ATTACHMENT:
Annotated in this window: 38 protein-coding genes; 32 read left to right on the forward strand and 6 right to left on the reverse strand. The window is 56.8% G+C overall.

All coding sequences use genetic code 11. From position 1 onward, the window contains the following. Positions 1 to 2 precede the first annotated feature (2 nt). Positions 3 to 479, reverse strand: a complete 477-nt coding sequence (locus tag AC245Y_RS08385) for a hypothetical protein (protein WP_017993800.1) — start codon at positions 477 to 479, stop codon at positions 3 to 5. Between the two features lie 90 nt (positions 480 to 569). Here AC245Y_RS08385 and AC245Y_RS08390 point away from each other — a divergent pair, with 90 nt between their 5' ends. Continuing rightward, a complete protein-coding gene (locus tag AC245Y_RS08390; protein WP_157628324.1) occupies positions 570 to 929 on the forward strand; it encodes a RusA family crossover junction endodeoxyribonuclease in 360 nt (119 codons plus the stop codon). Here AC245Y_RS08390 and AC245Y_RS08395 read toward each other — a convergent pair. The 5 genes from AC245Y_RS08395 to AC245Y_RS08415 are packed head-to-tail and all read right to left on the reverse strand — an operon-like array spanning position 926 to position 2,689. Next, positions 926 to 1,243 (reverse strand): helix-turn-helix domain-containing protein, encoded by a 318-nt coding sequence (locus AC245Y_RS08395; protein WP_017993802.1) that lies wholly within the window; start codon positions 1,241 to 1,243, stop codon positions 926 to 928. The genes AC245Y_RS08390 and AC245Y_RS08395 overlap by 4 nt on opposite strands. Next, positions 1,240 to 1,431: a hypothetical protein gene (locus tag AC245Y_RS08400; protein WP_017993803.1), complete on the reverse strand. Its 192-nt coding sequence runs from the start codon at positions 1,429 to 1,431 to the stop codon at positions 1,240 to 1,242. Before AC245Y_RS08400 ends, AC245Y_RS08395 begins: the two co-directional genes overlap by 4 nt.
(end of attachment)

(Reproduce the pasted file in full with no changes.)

Annotated in this window: 38 protein-coding genes; 32 read left to right on the forward strand and 6 right to left on the reverse strand. The window is 56.8% G+C overall.

All coding sequences use genetic code 11. From position 1 onward, the window contains the following. Positions 1 to 2 precede the first annotated feature (2 nt). Positions 3 to 479, reverse strand: a complete 477-nt coding sequence (locus tag AC245Y_RS08385) for a hypothetical protein (protein WP_017993800.1) — start codon at positions 477 to 479, stop codon at positions 3 to 5. Between the two features lie 90 nt (positions 480 to 569). Here AC245Y_RS08385 and AC245Y_RS08390 point away from each other — a divergent pair, with 90 nt between their 5' ends. Continuing rightward, a complete protein-coding gene (locus tag AC245Y_RS08390; protein WP_157628324.1) occupies positions 570 to 929 on the forward strand; it encodes a RusA family crossover junction endodeoxyribonuclease in 360 nt (119 codons plus the stop codon). Here AC245Y_RS08390 and AC245Y_RS08395 read toward each other — a convergent pair. The 5 genes from AC245Y_RS08395 to AC245Y_RS08415 are packed head-to-tail and all read right to left on the reverse strand — an operon-like array spanning position 926 to position 2,689. Next, positions 926 to 1,243 (reverse strand): helix-turn-helix domain-containing protein, encoded by a 318-nt coding sequence (locus AC245Y_RS08395; protein WP_017993802.1) that lies wholly within the window; start codon positions 1,241 to 1,243, stop codon positions 926 to 928. The genes AC245Y_RS08390 and AC245Y_RS08395 overlap by 4 nt on opposite strands. Next, positions 1,240 to 1,431: a hypothetical protein gene (locus tag AC245Y_RS08400; protein WP_017993803.1), complete on the reverse strand. Its 192-nt coding sequence runs from the start codon at positions 1,429 to 1,431 to the stop codon at positions 1,240 to 1,242. Before AC245Y_RS08400 ends, AC245Y_RS08395 begins: the two co-directional genes overlap by 4 nt.